THE CARDBOARD HOUSE, By Martin Adan, Translated by Katherine Silver, St. Paul, Minn: Graywolf Press. 103 pp., $17.95 THE Peruvian poet Martin Adan (1908-1975) was something of a legend in his own lifetime. He published his first - and only - novel, ``The Cardboard House'' (``La casa de cart'on''), in his 20th year and went on to produce some seven volumes of poetry. He was recognized as a major influence on his country's literature, twice winning his country's National Prize for poetry and serving as a member of the Peruvian Chapter of the Academy of the Spanish Language.
Although he made his mark on the literary scene early in his career, he soon retreated into an eccentric, isolated life, writing his poems on scraps of napkins in coffee houses and later committing himself voluntarily to a psychiatric hospital, where he remained until the year of his death.
``The Cardboard House'' was written between 1924 and 1927, when the author was in his late teens. Its publication in 1928 established Ad'an's reputation as an iconoclast and innovator. It has no story in the traditional sense, only a handful of shadowy characters, and might well be described as a collection of prose poems in which the narrator, a precocious schoolboy, describes his impressions of the Peruvian resort city Barranco, where Ad'an himself spent many of his summer vacations as a boy.
Ad'an had the misfortune to have lost every member of his immediate family - brother, father, mother, aunt, and uncle - by the time that he had grown up, and even before then, the family fortunes had been in decline. Yet, although it is possible to find traces of nostalgia in Ad'an's evocative descriptions of the city, there is also a great deal of irony, youthful audacity, and just plain showing off:
``Ample, hard, firm end-of-February sun. There is no shadow possible in this immutable, exact, artificial midday. Night will never arrive. It is two o'clock in the afternoon, and the sun is still halfway across the sky, stuck in a stubborn and foolish affinity with the earth.... The sultry air isochronously strikes the eardrums of the window glass - tense, pained membranes....''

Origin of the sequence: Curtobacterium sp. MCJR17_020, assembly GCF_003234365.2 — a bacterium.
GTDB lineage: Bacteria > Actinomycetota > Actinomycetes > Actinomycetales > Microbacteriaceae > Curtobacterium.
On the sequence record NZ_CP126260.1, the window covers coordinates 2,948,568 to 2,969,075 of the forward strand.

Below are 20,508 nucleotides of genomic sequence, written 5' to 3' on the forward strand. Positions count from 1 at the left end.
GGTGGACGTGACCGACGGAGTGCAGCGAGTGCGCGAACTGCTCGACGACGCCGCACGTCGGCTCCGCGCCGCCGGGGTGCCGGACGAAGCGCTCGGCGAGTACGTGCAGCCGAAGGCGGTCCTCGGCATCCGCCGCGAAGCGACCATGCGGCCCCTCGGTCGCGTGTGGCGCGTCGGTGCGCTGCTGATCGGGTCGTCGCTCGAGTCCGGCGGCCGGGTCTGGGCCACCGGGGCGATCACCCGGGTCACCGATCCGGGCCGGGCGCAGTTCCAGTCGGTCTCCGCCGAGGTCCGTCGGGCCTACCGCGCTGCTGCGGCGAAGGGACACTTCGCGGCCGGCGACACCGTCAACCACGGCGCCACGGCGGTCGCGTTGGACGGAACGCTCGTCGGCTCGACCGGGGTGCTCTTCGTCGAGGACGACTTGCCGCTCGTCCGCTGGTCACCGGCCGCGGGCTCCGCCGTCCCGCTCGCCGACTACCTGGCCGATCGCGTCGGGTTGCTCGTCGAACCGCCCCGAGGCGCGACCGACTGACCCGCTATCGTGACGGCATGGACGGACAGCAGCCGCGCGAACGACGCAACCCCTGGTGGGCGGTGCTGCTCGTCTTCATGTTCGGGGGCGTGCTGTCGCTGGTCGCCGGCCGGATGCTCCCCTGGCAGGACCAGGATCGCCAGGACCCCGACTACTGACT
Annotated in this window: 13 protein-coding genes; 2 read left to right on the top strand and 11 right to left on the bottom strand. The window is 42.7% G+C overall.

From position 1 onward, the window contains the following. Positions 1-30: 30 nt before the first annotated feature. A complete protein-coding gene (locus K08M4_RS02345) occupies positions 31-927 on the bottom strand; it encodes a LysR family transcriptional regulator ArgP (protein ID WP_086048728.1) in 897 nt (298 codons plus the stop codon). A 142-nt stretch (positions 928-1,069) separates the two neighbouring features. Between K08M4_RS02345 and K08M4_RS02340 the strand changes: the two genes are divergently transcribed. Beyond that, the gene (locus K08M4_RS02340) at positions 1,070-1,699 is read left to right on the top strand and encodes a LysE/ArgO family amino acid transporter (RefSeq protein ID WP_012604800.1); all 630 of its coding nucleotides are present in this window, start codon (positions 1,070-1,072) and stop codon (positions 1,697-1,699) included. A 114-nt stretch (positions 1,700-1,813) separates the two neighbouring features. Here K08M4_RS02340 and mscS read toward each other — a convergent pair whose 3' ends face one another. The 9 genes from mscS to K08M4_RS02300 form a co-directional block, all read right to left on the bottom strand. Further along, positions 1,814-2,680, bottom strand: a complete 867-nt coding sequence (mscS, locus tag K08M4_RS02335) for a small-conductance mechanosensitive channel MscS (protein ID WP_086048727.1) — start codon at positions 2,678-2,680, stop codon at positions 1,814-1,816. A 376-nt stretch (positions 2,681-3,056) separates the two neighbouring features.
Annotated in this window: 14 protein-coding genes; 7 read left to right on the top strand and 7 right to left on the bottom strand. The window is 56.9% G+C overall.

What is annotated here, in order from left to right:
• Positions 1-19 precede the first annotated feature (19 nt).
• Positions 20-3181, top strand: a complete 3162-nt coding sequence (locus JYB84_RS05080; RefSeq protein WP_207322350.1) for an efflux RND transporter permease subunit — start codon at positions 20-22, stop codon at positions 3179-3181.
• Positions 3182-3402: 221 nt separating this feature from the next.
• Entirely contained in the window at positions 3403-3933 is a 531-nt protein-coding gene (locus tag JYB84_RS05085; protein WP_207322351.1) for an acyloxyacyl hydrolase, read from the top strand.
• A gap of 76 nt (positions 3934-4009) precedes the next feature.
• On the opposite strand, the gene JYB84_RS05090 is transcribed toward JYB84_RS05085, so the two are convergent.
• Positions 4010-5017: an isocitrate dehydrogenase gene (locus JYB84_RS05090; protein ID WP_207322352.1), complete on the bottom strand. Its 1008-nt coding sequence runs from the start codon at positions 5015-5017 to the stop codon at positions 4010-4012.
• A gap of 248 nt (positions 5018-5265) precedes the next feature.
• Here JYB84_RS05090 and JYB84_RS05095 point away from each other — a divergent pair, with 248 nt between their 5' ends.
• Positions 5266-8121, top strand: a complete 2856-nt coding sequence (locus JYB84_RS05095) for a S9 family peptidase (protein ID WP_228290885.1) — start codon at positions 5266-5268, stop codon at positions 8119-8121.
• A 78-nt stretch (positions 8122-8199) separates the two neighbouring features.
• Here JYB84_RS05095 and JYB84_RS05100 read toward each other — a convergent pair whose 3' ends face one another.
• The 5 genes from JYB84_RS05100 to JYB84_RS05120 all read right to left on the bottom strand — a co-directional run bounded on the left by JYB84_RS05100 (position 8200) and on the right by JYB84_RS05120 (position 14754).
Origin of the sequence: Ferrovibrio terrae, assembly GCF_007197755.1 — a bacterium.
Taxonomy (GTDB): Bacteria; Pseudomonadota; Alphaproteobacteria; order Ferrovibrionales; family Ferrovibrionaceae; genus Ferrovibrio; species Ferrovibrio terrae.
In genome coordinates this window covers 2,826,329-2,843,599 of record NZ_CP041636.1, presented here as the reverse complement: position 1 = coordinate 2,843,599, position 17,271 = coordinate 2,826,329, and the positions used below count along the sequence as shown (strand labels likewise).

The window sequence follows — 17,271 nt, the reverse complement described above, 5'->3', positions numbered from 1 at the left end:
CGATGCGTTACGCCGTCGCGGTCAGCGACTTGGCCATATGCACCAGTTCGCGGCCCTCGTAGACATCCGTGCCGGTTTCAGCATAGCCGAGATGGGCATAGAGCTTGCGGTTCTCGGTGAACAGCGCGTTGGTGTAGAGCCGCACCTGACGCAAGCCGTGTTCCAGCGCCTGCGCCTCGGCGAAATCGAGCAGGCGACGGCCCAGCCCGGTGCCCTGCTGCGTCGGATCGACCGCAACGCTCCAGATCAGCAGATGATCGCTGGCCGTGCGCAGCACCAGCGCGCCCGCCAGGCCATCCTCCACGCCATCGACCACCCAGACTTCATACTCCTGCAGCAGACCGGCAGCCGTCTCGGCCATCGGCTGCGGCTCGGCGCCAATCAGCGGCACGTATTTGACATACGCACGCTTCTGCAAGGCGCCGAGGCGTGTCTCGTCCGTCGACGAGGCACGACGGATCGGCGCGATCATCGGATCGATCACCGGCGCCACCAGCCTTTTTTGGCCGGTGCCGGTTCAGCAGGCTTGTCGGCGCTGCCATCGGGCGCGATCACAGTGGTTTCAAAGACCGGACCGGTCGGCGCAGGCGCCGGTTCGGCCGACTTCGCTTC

...sad stars are an excellent motive for writing sonnets.... But I do not believe our lives have any relationship whatsoever with the stars. Oh, Catita! Life is not a river that flows: life is a puddle that stagnates....''
``I am not wholly convinced of my own humanity; I do not wish to be like others. I do not want to be happy with permission of the police.''
This Peruvian first novel of the late 1920s has obvious affinities with the Modernist experiments on the borderline between poetry and prose that were taking place in Europe and, if not in North America, then by North American writers leading the expatriate life in Europe. Indeed, Ad'an's schoolboy narrator slips in disdainful references to Joyce, Shaw, and Pirandello, which might be interpreted as a New World writer's uneasy display of hostility toward Old World writers whose influence has been too close for comfort.
Then again, there may be a touch of self-mockery in Ad'an's portrait of boyish indignation. Certainly, there is humor, charm, and originality in these pages, which include - among other delights - a bestiary in which roosters are compared to Englishmen (they ``constantly shiver from the cold, rise at dawn, and do not understand females. Soon they will smoke pipes, read magazines, play polo...'') and a brief description of the narrator's first love: ``my then-Russian soul rescued the ugliest girl from her solitude with a grave, social, somber love that was like the closing session of an international workers' congress.''
Published as the fourth book in a series dedicated to providing English translations of outstanding Latin American literature unavailable in the United States, ``The Cardboard House'' is instantly identifiable as a pioneering experiment in narration form. Hindsight, however, tends to rob this - and other - texts of that period of some of their freshness. Nonsequential novels no longer surprise us. Often, alas, they no longer even interest us. The shock of the new is quick to wear off.
BUT reading ``The Cardboard House,'' one is reminded that the desire to experiment with form is not always and not only a game. Here, as in other Modernist works that have stood the test of time, the writer's quest for formal innovation bears some relation to his desire to find ways of representing aspects of life previously left out of more conventional fiction.
In Ad'an's novel it's the sidelights, the stray thoughts, the sights and sounds of strolling through a city and the metaphors they suggest to the mind of the innovative young poet that strike us, not only with the shock of the new, but also with the shock of the real.